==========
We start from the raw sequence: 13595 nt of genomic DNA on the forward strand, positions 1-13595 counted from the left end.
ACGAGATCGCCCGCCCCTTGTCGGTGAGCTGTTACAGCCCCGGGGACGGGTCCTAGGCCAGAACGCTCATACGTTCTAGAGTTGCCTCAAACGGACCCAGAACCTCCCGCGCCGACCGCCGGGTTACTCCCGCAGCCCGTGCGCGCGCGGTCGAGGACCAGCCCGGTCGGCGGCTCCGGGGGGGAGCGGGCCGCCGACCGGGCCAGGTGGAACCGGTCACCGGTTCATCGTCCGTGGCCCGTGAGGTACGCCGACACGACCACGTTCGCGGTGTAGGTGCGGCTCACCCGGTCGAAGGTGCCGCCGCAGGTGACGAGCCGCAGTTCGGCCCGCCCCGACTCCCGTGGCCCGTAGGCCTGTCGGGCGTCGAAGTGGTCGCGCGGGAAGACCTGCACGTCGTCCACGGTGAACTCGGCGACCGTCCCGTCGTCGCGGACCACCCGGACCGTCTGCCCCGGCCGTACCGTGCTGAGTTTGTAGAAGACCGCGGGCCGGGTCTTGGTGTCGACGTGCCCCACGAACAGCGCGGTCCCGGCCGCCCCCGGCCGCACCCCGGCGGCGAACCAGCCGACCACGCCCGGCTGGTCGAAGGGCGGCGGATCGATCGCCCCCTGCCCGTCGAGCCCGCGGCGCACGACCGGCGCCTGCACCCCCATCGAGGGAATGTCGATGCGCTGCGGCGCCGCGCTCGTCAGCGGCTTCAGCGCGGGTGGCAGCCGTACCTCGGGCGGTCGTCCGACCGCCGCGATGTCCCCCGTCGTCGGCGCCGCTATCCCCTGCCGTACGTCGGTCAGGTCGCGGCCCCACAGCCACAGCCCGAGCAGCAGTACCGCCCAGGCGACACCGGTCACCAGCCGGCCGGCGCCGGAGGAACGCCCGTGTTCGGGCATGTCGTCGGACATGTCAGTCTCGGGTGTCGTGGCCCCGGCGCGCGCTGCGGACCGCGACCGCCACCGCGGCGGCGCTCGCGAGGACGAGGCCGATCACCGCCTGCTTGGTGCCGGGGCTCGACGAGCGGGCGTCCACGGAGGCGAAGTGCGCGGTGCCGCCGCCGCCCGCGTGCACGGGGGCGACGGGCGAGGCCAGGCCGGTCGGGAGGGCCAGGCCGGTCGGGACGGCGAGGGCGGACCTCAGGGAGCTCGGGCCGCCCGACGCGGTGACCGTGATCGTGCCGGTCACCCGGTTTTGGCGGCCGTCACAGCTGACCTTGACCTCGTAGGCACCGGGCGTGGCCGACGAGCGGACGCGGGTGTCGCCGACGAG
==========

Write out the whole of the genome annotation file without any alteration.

We start from the raw sequence: 13595 nt of genomic DNA on the forward strand, positions 1-13595 counted from the left end.
ACGAGATCGCCCGCCCCTTGTCGGTGAGCTGTTACAGCCCCGGGGACGGGTCCTAGGCCAGAACGCTCATACGTTCTAGAGTTGCCTCAAACGGACCCAGAACCTCCCGCGCCGACCGCCGGGTTACTCCCGCAGCCCGTGCGCGCGCGGTCGAGGACCAGCCCGGTCGGCGGCTCCGGGGGGGAGCGGGCCGCCGACCGGGCCAGGTGGAACCGGTCACCGGTTCATCGTCCGTGGCCCGTGAGGTACGCCGACACGACCACGTTCGCGGTGTAGGTGCGGCTCACCCGGTCGAAGGTGCCGCCGCAGGTGACGAGCCGCAGTTCGGCCCGCCCCGACTCCCGTGGCCCGTAGGCCTGTCGGGCGTCGAAGTGGTCGCGCGGGAAGACCTGCACGTCGTCCACGGTGAACTCGGCGACCGTCCCGTCGTCGCGGACCACCCGGACCGTCTGCCCCGGCCGTACCGTGCTGAGTTTGTAGAAGACCGCGGGCCGGGTCTTGGTGTCGACGTGCCCCACGAACAGCGCGGTCCCGGCCGCCCCCGGCCGCACCCCGGCGGCGAACCAGCCGACCACGCCCGGCTGGTCGAAGGGCGGCGGATCGATCGCCCCCTGCCCGTCGAGCCCGCGGCGCACGACCGGCGCCTGCACCCCCATCGAGGGAATGTCGATGCGCTGCGGCGCCGCGCTCGTCAGCGGCTTCAGCGCGGGTGGCAGCCGTACCTCGGGCGGTCGTCCGACCGCCGCGATGTCCCCCGTCGTCGGCGCCGCTATCCCCTGCCGTACGTCGGTCAGGTCGCGGCCCCACAGCCACAGCCCGAGCAGCAGTACCGCCCAGGCGACACCGGTCACCAGCCGGCCGGCGCCGGAGGAACGCCCGTGTTCGGGCATGTCGTCGGACATGTCAGTCTCGGGTGTCGTGGCCCCGGCGCGCGCTGCGGACCGCGACCGCCACCGCGGCGGCGCTCGCGAGGACGAGGCCGATCACCGCCTGCTTGGTGCCGGGGCTCGACGAGCGGGCGTCCACGGAGGCGAAGTGCGCGGTGCCGCCGCCGCCCGCGTGCACGGGGGCGACGGGCGAGGCCAGGCCGGTCGGGAGGGCCAGGCCGGTCGGGACGGCGAGGGCGGACCTCAGGGAGCTCGGGCCGCCCGACGCGGTGACCGTGATCGTGCCGGTCACCCGGTTTTGGCGGCCGTCACAGCTGACCTTGACCTCGTAGGCACCGGGCGTGGCCGACGAGCGGACGCGGGTGTCGCCGACGAG